Don’t be in such a hurry to get something out there into the marketplace that you start before you’re ready. The more time you spend planning, the easier it will be to carry out the plan.
Then, once you have your marketing in place, stick with it. Tweak it according to feedback, by all means, but don’t just give up on it.
Especially don’t come up with what you suddenly decide is a better idea and replace it after only a short period.
If you’ve come up with another great idea and what you’ve planned still has a couple of months to run, that just gives you that time to plan how you’re going to step it up with the next campaign based on this new message or approach.
It’s easy to “lose” someone that you’ve started to nurture a relationship with through a misstep, something that they find jarring or unfamiliar.
Remember, the aim is for them to get to know you, and if you suddenly change your appearance, they’ll be confused and might not even recognise you anymore.
While it’s great to be creative – and I’ll never discourage creativity – it’s better to be organised.
That’s often devalued, but you can easily tell the difference between an individual or business that has its act together and one that doesn’t.
Why consistency matters
Your ultimate aim is conversion, turning a tyre-kicker into a buyer. Some people take a little bit of convincing, others a lot, and of course some will decide to “go in a different direction”.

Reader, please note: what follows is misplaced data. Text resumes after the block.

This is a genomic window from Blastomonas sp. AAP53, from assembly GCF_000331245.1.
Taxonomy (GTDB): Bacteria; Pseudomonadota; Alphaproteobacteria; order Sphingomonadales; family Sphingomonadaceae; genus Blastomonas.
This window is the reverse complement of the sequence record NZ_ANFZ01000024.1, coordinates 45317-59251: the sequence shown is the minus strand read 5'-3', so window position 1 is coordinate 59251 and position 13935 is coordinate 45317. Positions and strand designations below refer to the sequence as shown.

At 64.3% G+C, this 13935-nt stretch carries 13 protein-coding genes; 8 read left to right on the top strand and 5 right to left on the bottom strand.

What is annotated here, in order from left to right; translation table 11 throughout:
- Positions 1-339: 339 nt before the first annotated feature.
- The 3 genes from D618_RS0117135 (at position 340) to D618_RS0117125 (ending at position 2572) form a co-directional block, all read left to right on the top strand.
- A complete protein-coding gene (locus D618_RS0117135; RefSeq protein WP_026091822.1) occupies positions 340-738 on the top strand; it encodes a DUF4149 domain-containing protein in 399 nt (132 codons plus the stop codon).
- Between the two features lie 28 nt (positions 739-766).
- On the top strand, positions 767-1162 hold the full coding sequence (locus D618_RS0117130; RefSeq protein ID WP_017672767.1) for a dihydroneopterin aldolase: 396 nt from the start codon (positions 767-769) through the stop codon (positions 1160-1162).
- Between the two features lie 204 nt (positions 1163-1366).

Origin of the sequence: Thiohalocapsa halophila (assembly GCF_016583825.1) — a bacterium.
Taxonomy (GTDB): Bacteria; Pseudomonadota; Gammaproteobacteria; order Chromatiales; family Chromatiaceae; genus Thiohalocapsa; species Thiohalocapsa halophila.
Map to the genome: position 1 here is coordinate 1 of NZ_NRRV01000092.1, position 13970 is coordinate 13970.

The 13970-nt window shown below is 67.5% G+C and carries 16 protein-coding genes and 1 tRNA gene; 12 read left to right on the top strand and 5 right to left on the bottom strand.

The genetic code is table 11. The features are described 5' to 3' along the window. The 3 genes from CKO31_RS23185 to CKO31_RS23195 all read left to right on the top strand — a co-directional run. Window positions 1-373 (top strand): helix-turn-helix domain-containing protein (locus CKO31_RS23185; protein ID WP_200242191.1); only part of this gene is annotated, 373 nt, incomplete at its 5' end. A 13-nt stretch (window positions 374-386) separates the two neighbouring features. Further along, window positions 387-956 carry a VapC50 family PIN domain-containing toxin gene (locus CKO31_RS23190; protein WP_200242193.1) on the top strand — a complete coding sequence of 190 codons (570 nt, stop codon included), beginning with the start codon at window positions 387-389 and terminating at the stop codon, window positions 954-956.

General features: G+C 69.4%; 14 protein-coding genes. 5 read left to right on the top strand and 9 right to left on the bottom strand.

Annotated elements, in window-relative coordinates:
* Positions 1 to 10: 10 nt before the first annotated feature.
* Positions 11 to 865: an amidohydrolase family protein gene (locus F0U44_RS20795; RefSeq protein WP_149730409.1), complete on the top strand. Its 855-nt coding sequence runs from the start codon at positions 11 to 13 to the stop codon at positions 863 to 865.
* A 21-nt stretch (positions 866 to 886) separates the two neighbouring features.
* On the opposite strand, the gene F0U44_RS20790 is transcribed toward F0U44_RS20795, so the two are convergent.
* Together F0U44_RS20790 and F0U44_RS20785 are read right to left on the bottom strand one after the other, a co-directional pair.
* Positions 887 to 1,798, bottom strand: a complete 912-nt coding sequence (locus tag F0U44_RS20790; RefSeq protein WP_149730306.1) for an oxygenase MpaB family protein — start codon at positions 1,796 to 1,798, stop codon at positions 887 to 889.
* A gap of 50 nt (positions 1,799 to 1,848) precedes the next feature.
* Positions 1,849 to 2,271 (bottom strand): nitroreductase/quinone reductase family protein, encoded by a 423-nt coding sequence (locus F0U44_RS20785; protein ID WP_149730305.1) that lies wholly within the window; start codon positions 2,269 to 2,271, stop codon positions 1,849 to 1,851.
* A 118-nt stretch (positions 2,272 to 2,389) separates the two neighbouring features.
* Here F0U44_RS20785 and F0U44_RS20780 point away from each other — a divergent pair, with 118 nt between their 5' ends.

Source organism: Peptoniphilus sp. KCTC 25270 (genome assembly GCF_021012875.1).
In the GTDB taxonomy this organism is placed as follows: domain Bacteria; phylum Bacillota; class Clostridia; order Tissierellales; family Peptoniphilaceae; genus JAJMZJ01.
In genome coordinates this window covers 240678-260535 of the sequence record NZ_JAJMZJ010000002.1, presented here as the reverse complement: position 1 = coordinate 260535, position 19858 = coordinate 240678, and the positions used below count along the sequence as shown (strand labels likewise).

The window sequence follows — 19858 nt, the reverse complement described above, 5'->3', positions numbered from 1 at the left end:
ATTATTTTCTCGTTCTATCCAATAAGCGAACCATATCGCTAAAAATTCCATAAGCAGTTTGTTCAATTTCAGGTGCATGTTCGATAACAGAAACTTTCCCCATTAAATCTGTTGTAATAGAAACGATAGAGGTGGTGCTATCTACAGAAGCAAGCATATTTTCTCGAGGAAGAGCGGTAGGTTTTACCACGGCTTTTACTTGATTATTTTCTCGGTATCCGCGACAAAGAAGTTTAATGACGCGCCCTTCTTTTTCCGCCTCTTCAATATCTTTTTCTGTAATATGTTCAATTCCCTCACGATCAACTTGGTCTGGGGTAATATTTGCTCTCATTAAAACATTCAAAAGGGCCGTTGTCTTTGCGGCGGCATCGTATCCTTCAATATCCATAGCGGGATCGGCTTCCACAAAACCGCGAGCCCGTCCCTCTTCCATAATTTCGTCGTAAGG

By allowing your audience to become familiar with who you are, what you do, how well you do it, and what that means to them, they become comfortable having you around.
Once they become comfortable, after a little more time (again, this is impossible to quantify because it varies greatly from person to person) they will decide whether to engage.
Engagement leads to the relationship you were aiming for all along: conversion.
Look at it this way: you could spend $5,000 or $6,000 making an impressive three-minute video, but if that’s your only asset and there’s no further information or follow up, you’re asking people to go through all the stages at once.
Even if people love it, it’s still only making them aware. It takes more to make them comfortable, more again to get some engagement, and more again to consummate the relationship.
Instead, you could spend about the same time and money scripting, planning, shooting and editing, but create a consistent output of, say, ten 30-second videos.
Consistency is about building a warm audience, so you have to apply heat gently over time.
Consistent messaging equals steady, scalable business
I can’t dispute that it’s possible for a “one-off” can be the best thing you ever put out there, but the problem is that you can’t rely on that to be a steady funnel.
However, if you do something consistently, you can see how people react and connect.
You have something you planned and are therefore able to monitor and analyse, which gives you a solid foundation on which to build ((I discuss collecting, analysing and leveraging data in the fourth part of this series).
You also don’t need to come up with a new idea every week.
Gary Vaynerchuk puts out fresh content every day, and it’s always interesting, but his underlying message never changes. He preaches hustle.
Because his content clearly illustrates that he actually practises what he preaches, he is more relatable and more trustworthy.
So invest time. Don’t panic. Don’t chop and change. Don’t lose interest.
Having lots of ideas is great but they don’t get traction without patience.
Start a project with us